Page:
Java Hafla and OnOne Fun

Last night was Java Hafla at Birdies, and as usual, I took some pictures. The "unaffected" ones are up on Facebook already, but I decided to have some fun and do some grungified versions using OnOne's Perfect Effects 8.5. (Click a thumbnail to view full size image)

(Click a thumbnail to view full size image)

All images were made with the Fujifilm X10 camera with the EF-20 flash attached, and were pre-processed in Lightroom 5.4.

Dance in a Coffee Shop -- An Outing With The X-E1

As some of you may know, I regularly enjoy spending time at our local coffee shop, Birdies, especially during the monthly Java Haflas hosted by our friend, Liz. I usually take a handful of snapshots, which I post on Facebook for the enjoyment (or embarrassment) of the participants. I had previously written about how well the X10 worked with the EF-20 flash at these events, and I decided the most recent hafla would be a good opportunity to see how my new Fujifilm X-E1 would fare capturing a lot of moving subjects in poor light. Some of my Facebook friends have already seen smaller versions of the following images, which are the JPEGs literally straight out of the camera. I also show raw images at the same time.

When I bought the X-E1, I did so knowing that it would not be the best camera for this kind of situation, and it indeed is not. I missed a lot of shots. However, all things considered, the results are quite pleasing.

For all of the images, the ISO is either 6400 or 3200, with apertures ranging from wide open to f/10. Shutter speeds range from 1/15 to 1/125 of a second. The little EF-20 flash was used on all of the shots.

In the low light, the camera had a difficult time locking up on the action, which was exactly as I had expected it would be. I eventually switched to all manual shooting, closed the aperture down and balanced exposure with the shutter. And I zone focused everything. I haven't been able to easily shoot this way since I had my manual-focus Canon AT-1 and AE-1.

I decided I should take a look at how the pictures would look after processing. I took one of the darker images as my test, as I figured it would be good at showing a "worst case" scenario. Here's the original JPEG.

JPEG from camera

I did all the editing in Lightroom 5.4, which has added a lot of support for Fujifilm cameras. I started by editing the JPEG, lightening and improving contrast, pulling up details, and adding noise reduction. The result is a much better picture, but not without its own issues.

Java Hafla Edits_April 18, 2014_02

Colors are ruddier, and some of the shadows on Liz's face look a bit unnatural. Dark shadow areas are also a bit blocked up. The picture is still a little more pleasing than the original.

Next, I turned to the raw file:

Java Hafla Edits_April 18, 2014_03

The Fuji raw file edits very nicely. Adobe now supports the Fujifilm film emulations, so I choise "Astia," as I have always liked the look of that film. I could probably stand to add a touch of contrast, but this is a generally accurate rendering. Shadow detail is good, which I enhanced a bit, and the ruddiness is gone. I may have gone a little heavy-handed with the noise reduction, though.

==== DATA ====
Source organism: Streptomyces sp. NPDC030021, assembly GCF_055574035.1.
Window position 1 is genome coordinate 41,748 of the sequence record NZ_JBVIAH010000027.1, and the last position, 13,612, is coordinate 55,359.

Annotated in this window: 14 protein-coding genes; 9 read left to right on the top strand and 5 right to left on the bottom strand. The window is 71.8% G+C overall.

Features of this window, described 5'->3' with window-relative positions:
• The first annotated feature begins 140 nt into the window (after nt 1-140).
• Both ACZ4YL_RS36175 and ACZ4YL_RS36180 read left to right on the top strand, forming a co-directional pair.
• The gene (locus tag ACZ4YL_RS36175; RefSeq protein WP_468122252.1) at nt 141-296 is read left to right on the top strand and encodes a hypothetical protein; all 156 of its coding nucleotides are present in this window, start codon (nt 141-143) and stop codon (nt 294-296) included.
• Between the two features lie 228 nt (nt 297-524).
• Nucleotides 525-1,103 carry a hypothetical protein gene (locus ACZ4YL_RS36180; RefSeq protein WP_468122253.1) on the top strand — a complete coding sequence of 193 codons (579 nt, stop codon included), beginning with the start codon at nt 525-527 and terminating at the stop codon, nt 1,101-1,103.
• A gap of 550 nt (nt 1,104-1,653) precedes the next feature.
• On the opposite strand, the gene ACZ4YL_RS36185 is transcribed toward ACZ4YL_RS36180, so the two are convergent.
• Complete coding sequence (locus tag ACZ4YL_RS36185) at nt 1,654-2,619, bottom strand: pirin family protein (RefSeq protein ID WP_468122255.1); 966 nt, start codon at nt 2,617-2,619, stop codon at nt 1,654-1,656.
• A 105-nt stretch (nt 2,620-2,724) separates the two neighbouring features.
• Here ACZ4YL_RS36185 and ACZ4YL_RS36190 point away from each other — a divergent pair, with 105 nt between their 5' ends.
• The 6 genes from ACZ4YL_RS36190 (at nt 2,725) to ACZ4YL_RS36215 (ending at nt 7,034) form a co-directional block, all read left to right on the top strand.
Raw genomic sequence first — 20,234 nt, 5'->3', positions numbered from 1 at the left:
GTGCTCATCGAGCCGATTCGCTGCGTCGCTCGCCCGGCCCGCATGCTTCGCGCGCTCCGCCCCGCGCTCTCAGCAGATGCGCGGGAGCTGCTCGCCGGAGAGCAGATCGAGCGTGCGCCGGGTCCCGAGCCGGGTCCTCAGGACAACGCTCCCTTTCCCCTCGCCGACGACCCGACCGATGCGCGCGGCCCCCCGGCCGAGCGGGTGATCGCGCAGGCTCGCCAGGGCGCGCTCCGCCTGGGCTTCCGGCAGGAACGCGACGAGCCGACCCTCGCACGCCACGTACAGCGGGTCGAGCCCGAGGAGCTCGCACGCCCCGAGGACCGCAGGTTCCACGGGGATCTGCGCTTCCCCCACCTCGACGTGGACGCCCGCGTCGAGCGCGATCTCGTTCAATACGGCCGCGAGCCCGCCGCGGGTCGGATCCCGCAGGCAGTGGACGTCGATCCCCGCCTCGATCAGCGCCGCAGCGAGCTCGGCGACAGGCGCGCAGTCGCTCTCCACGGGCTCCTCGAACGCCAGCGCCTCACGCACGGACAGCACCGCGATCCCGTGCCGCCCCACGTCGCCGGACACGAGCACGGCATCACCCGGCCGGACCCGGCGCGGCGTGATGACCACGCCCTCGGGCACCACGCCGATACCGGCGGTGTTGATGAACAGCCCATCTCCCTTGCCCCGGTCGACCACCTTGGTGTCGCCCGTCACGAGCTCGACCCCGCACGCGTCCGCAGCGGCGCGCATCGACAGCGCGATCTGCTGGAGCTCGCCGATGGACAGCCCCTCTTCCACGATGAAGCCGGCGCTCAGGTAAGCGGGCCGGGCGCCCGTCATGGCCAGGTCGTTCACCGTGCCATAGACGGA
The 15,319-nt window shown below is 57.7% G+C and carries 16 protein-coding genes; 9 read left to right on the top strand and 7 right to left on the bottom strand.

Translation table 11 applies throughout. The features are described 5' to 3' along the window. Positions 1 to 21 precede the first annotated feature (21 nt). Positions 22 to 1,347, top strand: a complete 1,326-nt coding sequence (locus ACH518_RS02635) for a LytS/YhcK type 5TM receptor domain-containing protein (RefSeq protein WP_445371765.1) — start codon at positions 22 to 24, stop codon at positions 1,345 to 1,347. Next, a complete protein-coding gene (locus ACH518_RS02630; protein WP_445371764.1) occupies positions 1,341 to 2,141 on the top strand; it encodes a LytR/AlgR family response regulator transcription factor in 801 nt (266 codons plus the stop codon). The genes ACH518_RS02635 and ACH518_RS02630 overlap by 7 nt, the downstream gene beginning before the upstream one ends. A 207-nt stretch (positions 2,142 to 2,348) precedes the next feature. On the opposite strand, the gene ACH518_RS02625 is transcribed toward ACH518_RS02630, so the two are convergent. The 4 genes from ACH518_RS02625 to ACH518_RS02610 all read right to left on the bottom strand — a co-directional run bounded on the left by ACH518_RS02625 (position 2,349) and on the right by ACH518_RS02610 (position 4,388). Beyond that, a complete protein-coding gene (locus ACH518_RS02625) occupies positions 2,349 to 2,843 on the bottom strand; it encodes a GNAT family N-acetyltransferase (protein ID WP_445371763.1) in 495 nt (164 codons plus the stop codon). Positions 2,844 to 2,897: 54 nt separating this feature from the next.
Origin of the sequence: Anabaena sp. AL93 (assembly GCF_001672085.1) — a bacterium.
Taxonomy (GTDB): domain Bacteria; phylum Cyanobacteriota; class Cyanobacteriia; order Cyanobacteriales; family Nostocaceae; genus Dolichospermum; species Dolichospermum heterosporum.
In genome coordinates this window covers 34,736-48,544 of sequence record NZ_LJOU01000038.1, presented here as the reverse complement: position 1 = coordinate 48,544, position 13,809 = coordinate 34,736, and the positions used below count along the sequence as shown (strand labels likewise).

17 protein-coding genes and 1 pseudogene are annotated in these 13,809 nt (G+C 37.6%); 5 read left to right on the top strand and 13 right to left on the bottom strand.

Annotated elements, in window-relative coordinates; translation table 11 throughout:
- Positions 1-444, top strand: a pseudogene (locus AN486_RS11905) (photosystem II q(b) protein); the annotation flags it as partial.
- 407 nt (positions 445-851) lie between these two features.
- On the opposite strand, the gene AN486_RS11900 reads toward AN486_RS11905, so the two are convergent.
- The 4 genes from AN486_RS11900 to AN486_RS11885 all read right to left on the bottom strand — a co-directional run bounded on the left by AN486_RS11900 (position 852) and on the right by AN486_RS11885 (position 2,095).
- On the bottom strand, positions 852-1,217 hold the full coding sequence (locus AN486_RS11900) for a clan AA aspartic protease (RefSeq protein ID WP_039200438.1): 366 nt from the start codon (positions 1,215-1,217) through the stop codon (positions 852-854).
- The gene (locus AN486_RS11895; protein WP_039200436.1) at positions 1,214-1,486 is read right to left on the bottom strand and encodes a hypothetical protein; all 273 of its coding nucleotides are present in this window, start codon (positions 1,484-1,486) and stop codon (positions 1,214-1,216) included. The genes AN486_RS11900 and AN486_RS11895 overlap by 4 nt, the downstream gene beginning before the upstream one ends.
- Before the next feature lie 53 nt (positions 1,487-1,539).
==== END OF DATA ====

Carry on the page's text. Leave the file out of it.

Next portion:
Java Hafla_April 18, 2014_07With regards to the in-camera JPEGs when shooting in low light, it seems that if you nail the exposure when taking the picture, the results are pretty much ready to use. But, if heavy editing and correction is required, the raw file had better be available.

I shot 204 exposures, and found that 16 were what I considered "good," which on one had, was a little disappointing. On the other hand, it was the first time I'd used the camera in this situation, and the camera's really not "built" for this kind of work. In the future when I take pictures at the haflas, I'll probably revert to using the X10 and EF-20 combination, as I know it produces results I like. I'll reserve the X-E1 for my "more serious" work -- landscapes, portraiture, etc. -- which is what I purchased it for.

Java Hafla -- Midnight Madness Edition

A few snaps from last night's Java Hafla, mostly of our friend, Liz...

Even with it's excellent low-light capability, the little Fujifilm X10 struggled at Birdies without a flash. Still, the noise from the camera doesn't really look bad. It looks like Provia.

Hobbit House Tribal Summer Extravaganza 2013

An amazing evening (actually weekend, but we only went last night) of dancing and fire spinning and food and people at an incredible location. Can't wait for next year!

 

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Java Hafla September 2012

We went to the Java Hafla at Birdies in Westminster last night, and the hostess asked that I bring my camera along. I took it as an opportunity to play some more with the Minolta Maxxum 28-85mm f/3.5-4.5 lens I recently purchased.

Shooting at Birdies is a challenge at the best of times, and when it's crowded with dancers and on-lookers, it's even harder. The lighting is poor and the space is cramped. So, I wasn't really all that sure how many usable images I'd be able to get.

Even having made the mistake of not taking the big flash and Lightsphere with me, I was still able to get quite a few good pictures of the event, and was really quite pleased with the lens. Even in the poor conditions, focus was generally accurate and reasonably fast, with minimal hunting. Nothing was shot above ISO 400, and I generally let the camera make most of the exposure decisions.

The more I shoot with these older Minolta lenses, the more they impress me.

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